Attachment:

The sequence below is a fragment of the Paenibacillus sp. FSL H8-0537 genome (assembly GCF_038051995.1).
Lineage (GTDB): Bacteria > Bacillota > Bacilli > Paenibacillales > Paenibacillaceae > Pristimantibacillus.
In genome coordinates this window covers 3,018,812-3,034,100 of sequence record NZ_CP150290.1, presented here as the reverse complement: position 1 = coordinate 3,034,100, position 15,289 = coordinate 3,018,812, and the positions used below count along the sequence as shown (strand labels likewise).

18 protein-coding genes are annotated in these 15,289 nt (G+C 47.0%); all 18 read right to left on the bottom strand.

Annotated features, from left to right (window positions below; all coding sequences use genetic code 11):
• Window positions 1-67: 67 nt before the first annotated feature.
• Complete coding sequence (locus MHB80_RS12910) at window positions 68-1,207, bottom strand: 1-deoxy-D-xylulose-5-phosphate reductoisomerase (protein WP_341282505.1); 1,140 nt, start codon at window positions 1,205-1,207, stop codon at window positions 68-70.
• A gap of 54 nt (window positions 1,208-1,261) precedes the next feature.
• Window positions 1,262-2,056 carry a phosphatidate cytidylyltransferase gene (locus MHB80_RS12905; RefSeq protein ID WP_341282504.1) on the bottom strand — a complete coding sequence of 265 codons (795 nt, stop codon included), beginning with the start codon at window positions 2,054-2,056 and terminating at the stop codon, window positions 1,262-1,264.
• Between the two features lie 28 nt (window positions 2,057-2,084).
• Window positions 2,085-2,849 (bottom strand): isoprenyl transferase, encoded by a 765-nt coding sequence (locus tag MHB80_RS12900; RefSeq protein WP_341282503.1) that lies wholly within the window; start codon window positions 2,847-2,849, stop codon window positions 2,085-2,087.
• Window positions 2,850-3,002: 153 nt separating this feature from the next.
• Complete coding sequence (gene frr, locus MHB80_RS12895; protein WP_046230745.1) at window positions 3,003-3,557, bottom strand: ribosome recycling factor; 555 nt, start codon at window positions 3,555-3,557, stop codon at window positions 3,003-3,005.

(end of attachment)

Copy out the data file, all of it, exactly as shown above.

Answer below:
The sequence below is a fragment of the Paenibacillus sp. FSL H8-0537 genome (assembly GCF_038051995.1).
Lineage (GTDB): Bacteria > Bacillota > Bacilli > Paenibacillales > Paenibacillaceae > Pristimantibacillus.
In genome coordinates this window covers 3,018,812-3,034,100 of sequence record NZ_CP150290.1, presented here as the reverse complement: position 1 = coordinate 3,034,100, position 15,289 = coordinate 3,018,812, and the positions used below count along the sequence as shown (strand labels likewise).

18 protein-coding genes are annotated in these 15,289 nt (G+C 47.0%); all 18 read right to left on the bottom strand.

Annotated features, from left to right (window positions below; all coding sequences use genetic code 11):
• Window positions 1-67: 67 nt before the first annotated feature.
• Complete coding sequence (locus MHB80_RS12910) at window positions 68-1,207, bottom strand: 1-deoxy-D-xylulose-5-phosphate reductoisomerase (protein WP_341282505.1); 1,140 nt, start codon at window positions 1,205-1,207, stop codon at window positions 68-70.
• A gap of 54 nt (window positions 1,208-1,261) precedes the next feature.
• Window positions 1,262-2,056 carry a phosphatidate cytidylyltransferase gene (locus MHB80_RS12905; RefSeq protein ID WP_341282504.1) on the bottom strand — a complete coding sequence of 265 codons (795 nt, stop codon included), beginning with the start codon at window positions 2,054-2,056 and terminating at the stop codon, window positions 1,262-1,264.
• Between the two features lie 28 nt (window positions 2,057-2,084).
• Window positions 2,085-2,849 (bottom strand): isoprenyl transferase, encoded by a 765-nt coding sequence (locus tag MHB80_RS12900; RefSeq protein WP_341282503.1) that lies wholly within the window; start codon window positions 2,847-2,849, stop codon window positions 2,085-2,087.
• Window positions 2,850-3,002: 153 nt separating this feature from the next.
• Complete coding sequence (gene frr, locus MHB80_RS12895; protein WP_046230745.1) at window positions 3,003-3,557, bottom strand: ribosome recycling factor; 555 nt, start codon at window positions 3,555-3,557, stop codon at window positions 3,003-3,005.